Table 2 Medical ecology in terms of type of care (sources of health advice, hospital or post-hospital care) by survey year 2018 and 2020
Fig. 1
figure1

Sources of health advice. * p-value < 0.05

Confounder-adjusted estimates of health care use during a pandemic can be found in Table 3. Corrected for demographic variables, we noted a significant increase in the use of health providers during the pandemic; in particular in the use of the internet (OR = 9.8, 95%CI = 2.93–31.31), physiotherapy services (OR = 4.43, 95%CI = 1.51–19.91), a pharmacy (OR = 2.64, 95% CI = 1.08–6.59), accident and emergency departments (OR = 2.54, 95% CI = 1.07–4.98), and a significant decrease of people who consulted specialist physicians (OR = 0.46, 95%CI = 0.28–0.77) compared to 2018. The adjusted multivariable models showing the effect of all demographic variables can be found in the Supplementary Material (see Supplementary file 3).

Table 3 Multivariable logistic regression model of the association of a pandemic situation with health problems, medical advice seeking and hospitalisation

Subgroup analyses showing comparisons of health care use across demographic variables are presented within the Supplementary Material (see Supplementary files 4, 5, 6, 7, 8 and 9).

Discussion

During the first wave of the COVID-19 pandemic Swiss residents reported a similar frequency of health problems, compared to a sample drawn in 2018. The GPs remained the primary source of health advice. Respondents reported lower utilisation of health advice from specialist physicians, but reported higher utilisation of pharmacies, physiotherapy and the internet during the pandemic. Accident and emergency units were also consulted more frequently, but in-patient hospital care did not differ significantly before and during the pandemic. Only 6 out of 1000 residents contacted federal or cantonal COVID-19 telephone hotlines.

GPs are the most frequent source of health advice outside and during a pandemic, named by 164 respectively 180 out of 1000 survey participants, in the 2018 and 2020 samples (adjusted OR = 1.31, 95% CI = 0.96–1.77, p = 0.087). A slight increase in contacts with GPs during the pandemic is not surprising and signifies the adherence of the population to the recommendation by the Federal Office of Public Health [27]. This recommendation is to primarily call the GP when COVID-19 is suspected. Based on experiences from other countries or previous pandemics, one might have expected a higher GP workload during the current outbreak [28,29,30]. This might be true for the beginning of the pandemic when substantially more patients called their GPs with questions about issues related to COVID-19. However, the initial increase in GP workload due to telephone advice was balanced by a decrease in non-urgent patient care. Regular patient care such as follow-up visits were prohibited by emergency laws between March 17th, 2020 and April 26th, 2020 [31]. To date no evidence is available to support financial loss of income of GPs during the lock down phase of the pandemic. However, the emergency laws massively affected specialists that experienced a massive drop in consultations resulting in considerably less revenue. There has even been media coverage of specialist physicians in private practice applying for unemployment insurance benefits due to the sudden drop in turnover resulting from disease control measures [32]. Our finding of a significant drop in attendance to specialists is in line with this.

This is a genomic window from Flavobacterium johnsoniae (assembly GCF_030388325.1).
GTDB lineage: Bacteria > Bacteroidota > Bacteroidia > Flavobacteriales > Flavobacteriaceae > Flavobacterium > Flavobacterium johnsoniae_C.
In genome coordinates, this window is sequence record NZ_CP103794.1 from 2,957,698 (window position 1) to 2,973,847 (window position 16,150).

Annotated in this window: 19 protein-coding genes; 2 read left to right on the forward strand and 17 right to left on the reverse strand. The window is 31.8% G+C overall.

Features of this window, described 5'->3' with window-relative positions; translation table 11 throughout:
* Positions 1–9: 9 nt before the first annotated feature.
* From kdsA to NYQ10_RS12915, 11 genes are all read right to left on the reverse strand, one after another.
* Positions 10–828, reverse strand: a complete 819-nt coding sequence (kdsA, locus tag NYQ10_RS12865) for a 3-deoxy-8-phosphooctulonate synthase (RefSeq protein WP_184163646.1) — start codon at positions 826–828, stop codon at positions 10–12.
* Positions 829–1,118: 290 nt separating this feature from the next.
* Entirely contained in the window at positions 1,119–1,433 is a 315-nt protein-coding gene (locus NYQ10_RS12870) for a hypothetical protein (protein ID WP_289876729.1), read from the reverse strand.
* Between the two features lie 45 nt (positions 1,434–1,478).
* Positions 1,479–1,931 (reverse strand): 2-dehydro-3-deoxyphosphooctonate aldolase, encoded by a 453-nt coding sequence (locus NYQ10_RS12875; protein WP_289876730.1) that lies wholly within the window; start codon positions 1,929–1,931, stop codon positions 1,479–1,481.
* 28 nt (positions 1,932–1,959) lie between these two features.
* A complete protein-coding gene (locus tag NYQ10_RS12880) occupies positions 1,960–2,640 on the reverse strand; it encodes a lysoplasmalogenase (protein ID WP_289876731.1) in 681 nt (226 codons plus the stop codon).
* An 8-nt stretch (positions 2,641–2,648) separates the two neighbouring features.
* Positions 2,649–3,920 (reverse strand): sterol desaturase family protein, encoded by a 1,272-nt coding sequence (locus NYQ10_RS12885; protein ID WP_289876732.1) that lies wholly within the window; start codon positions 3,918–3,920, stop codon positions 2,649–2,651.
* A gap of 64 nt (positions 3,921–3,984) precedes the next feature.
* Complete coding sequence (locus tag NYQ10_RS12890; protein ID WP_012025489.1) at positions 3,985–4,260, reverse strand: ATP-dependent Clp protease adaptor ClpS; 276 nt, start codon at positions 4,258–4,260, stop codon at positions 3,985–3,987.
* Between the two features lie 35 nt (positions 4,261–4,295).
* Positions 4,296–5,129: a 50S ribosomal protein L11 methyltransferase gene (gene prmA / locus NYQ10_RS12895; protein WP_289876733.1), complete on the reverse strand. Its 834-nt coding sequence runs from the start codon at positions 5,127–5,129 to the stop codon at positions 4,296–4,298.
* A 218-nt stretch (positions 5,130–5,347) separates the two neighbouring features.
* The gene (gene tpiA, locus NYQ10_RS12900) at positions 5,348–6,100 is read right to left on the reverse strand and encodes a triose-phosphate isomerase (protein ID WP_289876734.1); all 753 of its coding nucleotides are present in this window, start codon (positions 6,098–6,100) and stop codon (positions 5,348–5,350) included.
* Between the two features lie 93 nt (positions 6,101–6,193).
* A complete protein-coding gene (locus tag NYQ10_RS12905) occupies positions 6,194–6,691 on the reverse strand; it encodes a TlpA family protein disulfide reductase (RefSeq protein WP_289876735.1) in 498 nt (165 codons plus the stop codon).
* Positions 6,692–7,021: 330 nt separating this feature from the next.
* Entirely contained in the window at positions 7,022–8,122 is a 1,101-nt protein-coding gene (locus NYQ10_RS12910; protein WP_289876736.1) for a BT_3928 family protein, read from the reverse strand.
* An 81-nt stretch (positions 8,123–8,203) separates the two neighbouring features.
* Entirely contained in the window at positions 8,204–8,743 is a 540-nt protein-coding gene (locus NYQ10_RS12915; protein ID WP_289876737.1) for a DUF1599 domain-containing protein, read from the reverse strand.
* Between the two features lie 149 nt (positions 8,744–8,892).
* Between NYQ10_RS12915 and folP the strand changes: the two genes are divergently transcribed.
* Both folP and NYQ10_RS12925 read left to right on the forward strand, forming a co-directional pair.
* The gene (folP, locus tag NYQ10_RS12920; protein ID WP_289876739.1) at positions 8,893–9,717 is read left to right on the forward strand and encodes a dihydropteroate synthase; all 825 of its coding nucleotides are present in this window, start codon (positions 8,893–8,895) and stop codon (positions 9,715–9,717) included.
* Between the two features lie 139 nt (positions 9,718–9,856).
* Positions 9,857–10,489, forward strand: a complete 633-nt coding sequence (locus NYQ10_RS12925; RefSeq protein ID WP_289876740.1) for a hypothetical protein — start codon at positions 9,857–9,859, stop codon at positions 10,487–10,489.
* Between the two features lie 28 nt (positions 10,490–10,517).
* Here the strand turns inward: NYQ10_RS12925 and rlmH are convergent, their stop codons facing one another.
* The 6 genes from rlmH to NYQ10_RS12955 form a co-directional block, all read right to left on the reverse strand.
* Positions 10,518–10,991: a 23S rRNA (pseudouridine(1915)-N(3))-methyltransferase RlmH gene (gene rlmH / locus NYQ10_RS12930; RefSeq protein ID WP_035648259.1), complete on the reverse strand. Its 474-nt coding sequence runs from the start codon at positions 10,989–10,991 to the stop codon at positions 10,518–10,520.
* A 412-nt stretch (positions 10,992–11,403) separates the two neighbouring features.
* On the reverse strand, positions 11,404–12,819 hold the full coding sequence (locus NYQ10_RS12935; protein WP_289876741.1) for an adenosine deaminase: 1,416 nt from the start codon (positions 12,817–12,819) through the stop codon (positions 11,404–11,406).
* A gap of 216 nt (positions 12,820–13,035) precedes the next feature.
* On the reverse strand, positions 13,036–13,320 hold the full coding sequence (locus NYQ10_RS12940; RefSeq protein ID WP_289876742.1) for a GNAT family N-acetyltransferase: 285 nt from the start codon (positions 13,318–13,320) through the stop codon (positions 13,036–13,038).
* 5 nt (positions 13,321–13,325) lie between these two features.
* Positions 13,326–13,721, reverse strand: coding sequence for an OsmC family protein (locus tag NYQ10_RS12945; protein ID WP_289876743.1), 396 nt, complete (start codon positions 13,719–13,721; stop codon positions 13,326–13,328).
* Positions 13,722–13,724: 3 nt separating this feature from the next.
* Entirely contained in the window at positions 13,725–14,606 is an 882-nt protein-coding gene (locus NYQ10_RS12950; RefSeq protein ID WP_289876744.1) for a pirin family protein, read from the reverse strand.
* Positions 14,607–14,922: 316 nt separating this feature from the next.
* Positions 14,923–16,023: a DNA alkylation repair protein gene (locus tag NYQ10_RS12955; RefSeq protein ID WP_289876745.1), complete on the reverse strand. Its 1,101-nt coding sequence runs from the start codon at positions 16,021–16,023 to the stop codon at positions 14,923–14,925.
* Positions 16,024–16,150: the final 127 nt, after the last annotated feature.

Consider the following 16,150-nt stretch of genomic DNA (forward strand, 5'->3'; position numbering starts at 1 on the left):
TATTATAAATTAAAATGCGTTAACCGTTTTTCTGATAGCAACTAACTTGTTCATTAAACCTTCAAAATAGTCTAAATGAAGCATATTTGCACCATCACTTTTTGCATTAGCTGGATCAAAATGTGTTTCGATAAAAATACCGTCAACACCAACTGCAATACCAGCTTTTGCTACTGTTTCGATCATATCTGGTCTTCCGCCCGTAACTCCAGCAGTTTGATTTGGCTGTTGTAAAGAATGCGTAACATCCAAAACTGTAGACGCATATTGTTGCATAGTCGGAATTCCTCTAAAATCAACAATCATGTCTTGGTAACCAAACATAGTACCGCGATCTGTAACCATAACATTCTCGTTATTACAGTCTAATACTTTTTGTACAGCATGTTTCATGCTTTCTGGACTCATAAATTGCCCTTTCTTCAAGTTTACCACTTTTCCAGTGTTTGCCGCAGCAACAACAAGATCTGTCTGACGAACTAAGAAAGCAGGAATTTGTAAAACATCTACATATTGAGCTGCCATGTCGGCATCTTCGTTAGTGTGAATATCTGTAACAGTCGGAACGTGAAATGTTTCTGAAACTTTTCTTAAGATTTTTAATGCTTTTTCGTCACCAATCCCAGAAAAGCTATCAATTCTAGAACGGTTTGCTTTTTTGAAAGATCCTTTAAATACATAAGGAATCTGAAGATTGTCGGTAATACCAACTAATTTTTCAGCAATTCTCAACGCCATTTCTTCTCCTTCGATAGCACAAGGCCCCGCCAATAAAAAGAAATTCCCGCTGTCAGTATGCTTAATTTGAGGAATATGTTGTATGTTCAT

Pharmacies are easily accessible (i.e. spatially widespread and have long opening hours) and offer low-threshold medical services. Therefore, it is not surprising that during the COVID-19 pandemic, resulting in unprecedented restrictions in the health care system, more people (38/1000) turned towards pharmacies for medical advice than outside a pandemic (18/1000). Further, in March 2020, safety concerns were raised regarding certain medications in the context of COVID-19, such as non-steroidal anti-inflammatory drugs, angiotensin converting enzyme inhibitors [33], angiotensin receptor blockers and other renin angiotensin aldosterone system antagonists. Together with the news that the supply of certain medication and hygiene material such as masks and disinfectant was no longer guaranteed in Switzerland [34], this may have contributed to an increase in advice-seeking in pharmacies.

In order to deal with the COVID-19 pandemic, hospitals mobilized a large part of their resources. While all other hospital departments were running low, the capacities in the 82 intensive care units in Switzerland were increased from a total of 1000 available beds in March to 1550 beds in April [35]. Contrary to expectations based on the situation in the North of Italy with overcrowded hospitals, hospitals in Switzerland were less frequented during the pandemic than before [36]; the University Hospital of Zurich, for example, reported that the number of newly admitted patients reduced by 50% in March 2020, both in inpatient and outpatient settings [37]. In our survey, we could not observe differences in the rates of hospital care during the pandemic compared to estimates from 2018. In contrast to the inpatient setting, we observed a higher rate of attendance to the accident and emergency units during the first wave of this pandemic. This might be explained by the fact that SARS-CoV-2 testing was mostly hospital based during this time. Due to shortages in test material, only hospitalized patients and patients at risk of severe disease were tested until April 21st, 2020 [38].